Paul, that’s a good question. As far as the industry is concerned, I don’t think anything other than winning or being a finalist in the non-Nicholl contests has much meaning. And frankly for most of the contests, winning doesn’t mean much beyond whatever prize you receive, again at least as far as the industry is concerned.
Final Draft Big Break, Page, Tracking Board, Tracking B, perhaps a few others have developed some inroads over the years, but as always buyer beware as all of them are money-making operations.
Note: When querying or interfacing with someone in the business, saying / writing that you were a quarter finalist in some non-Nicholl (or I suppose non-Austin) screenwriting contest not only doesn’t mean anything, it can come across as amateurish. At least that’s my experience of talking with managers. What they REALLY care about is the logline and some sort of legitimate imprimatur as to the quality of the script’s writing. That’s why the annual Black List has become such a powerful ally for writers who make the list because it’s universally accepted in the industry as legit. I think it’s increasingly similar with the Black List hosting service. Scripts which get 8s and 9s get read. A lot. Even scripts with 7s, if the logline is eye-catching, get reads.
[AGAIN: I do not get paid by the Black List. The Go Into The Story partnership with them as its official screenwriting blog is entirely voluntary on my part so I can keep my objectivity and independence.]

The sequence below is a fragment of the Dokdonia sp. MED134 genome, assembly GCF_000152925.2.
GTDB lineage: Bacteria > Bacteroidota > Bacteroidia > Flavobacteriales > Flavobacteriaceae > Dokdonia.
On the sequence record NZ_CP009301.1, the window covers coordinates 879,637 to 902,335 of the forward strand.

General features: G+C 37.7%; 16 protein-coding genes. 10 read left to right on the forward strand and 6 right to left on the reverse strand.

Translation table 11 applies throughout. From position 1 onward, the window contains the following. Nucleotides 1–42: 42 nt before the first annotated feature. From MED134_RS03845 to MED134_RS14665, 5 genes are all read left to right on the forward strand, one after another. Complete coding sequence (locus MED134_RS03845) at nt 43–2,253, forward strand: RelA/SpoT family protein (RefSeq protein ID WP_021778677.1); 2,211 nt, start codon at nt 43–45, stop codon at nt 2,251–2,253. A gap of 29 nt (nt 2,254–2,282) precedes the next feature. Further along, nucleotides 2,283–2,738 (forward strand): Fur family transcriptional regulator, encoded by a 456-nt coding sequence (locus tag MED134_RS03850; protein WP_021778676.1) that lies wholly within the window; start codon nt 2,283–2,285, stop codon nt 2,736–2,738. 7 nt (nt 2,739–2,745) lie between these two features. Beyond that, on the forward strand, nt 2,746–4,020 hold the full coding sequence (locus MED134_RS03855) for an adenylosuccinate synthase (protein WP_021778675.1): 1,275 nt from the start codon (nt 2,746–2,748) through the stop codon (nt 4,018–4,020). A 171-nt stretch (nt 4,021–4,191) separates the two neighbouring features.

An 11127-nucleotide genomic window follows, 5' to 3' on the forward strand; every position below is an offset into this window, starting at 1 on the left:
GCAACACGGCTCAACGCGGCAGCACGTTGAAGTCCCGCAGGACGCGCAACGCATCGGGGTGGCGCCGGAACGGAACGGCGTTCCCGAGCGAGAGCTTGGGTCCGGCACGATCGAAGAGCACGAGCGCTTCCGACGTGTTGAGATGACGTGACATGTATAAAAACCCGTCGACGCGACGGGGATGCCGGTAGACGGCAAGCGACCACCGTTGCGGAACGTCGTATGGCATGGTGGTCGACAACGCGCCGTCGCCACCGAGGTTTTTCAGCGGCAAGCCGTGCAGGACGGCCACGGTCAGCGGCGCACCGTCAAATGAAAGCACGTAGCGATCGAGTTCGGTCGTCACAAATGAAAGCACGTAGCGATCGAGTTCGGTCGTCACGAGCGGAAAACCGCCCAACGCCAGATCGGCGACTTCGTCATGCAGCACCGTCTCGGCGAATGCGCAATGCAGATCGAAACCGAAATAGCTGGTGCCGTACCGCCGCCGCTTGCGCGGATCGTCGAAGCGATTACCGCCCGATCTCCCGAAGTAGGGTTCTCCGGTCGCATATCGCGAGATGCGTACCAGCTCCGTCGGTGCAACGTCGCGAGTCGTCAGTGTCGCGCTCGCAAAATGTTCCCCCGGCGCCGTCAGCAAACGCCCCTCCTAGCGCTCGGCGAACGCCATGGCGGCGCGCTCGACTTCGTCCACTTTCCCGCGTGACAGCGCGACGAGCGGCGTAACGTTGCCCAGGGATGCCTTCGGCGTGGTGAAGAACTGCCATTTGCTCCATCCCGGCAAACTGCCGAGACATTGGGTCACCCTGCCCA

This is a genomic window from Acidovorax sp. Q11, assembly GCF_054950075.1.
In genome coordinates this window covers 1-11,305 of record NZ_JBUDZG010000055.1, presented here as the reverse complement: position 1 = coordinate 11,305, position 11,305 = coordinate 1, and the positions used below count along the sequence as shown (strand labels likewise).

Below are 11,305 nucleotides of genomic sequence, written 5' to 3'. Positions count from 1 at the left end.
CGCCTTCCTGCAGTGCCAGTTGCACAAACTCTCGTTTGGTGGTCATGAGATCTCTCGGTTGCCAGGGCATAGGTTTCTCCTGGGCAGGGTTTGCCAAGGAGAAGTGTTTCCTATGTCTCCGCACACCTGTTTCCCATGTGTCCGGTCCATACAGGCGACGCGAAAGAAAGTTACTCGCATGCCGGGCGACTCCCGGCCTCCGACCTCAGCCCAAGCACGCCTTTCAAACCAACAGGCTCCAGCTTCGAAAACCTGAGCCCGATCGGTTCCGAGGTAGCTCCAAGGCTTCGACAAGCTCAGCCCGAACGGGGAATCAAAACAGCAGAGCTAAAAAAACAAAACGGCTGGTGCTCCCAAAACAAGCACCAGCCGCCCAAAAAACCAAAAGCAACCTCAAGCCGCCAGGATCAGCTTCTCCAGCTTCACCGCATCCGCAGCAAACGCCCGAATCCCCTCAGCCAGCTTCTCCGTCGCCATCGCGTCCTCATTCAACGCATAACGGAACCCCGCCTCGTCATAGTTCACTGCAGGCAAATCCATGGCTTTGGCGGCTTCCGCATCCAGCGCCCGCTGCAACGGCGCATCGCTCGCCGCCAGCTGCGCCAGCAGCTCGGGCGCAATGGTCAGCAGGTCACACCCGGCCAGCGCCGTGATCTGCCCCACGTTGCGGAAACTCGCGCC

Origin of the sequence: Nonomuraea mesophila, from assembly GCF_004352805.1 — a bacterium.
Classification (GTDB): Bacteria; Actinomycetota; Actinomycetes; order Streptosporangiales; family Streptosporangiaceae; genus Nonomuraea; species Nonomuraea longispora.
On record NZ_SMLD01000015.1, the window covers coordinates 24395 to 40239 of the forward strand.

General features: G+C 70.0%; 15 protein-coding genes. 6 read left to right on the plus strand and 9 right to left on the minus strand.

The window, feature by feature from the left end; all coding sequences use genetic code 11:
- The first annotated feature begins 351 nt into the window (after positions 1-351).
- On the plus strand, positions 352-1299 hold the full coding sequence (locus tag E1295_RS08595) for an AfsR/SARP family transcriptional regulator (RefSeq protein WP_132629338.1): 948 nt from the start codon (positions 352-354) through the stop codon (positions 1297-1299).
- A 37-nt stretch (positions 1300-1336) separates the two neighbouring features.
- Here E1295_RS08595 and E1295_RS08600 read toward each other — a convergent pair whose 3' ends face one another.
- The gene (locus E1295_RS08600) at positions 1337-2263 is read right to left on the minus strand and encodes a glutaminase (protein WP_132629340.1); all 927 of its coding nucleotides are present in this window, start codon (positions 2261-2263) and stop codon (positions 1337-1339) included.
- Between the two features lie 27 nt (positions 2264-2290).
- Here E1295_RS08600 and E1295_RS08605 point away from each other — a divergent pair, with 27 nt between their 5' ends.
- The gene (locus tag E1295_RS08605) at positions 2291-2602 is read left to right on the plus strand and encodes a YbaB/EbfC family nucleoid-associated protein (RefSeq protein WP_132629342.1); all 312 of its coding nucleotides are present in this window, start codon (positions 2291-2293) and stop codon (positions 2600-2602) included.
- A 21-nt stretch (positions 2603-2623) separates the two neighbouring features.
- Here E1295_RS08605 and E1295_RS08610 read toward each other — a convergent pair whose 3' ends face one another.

One thing you mention, Paul, which is interesting: Using contests to assess one’s own development as a writer. There may be some merit to that. But even then, there’s so much subjectivity to the process of determining what constitutes a ‘good’ script. Sometimes, it’s completely obvious. But many times, not. Just yesterday, I interviewed a 2017 Nicholl winner who told me she submitted her script to the Nicholl and 6 other contests. Her script did not advance AT ALL in the other 6 contests… then WON the Nicholl.
That said, it is perhaps possible for a writer to zero in on a handful of contests and from script to script get a general sense of whether they are improving as writers by how well each script fares in the competitions.
Ultimately, however, it’s how people in the industry who can say ‘yes’ respond to your scripts that matters. The Nicholl and the Black List website are direct access points into the system, and largely transparent. The rest of them I think it’s fair to say are pretty much crap shoots.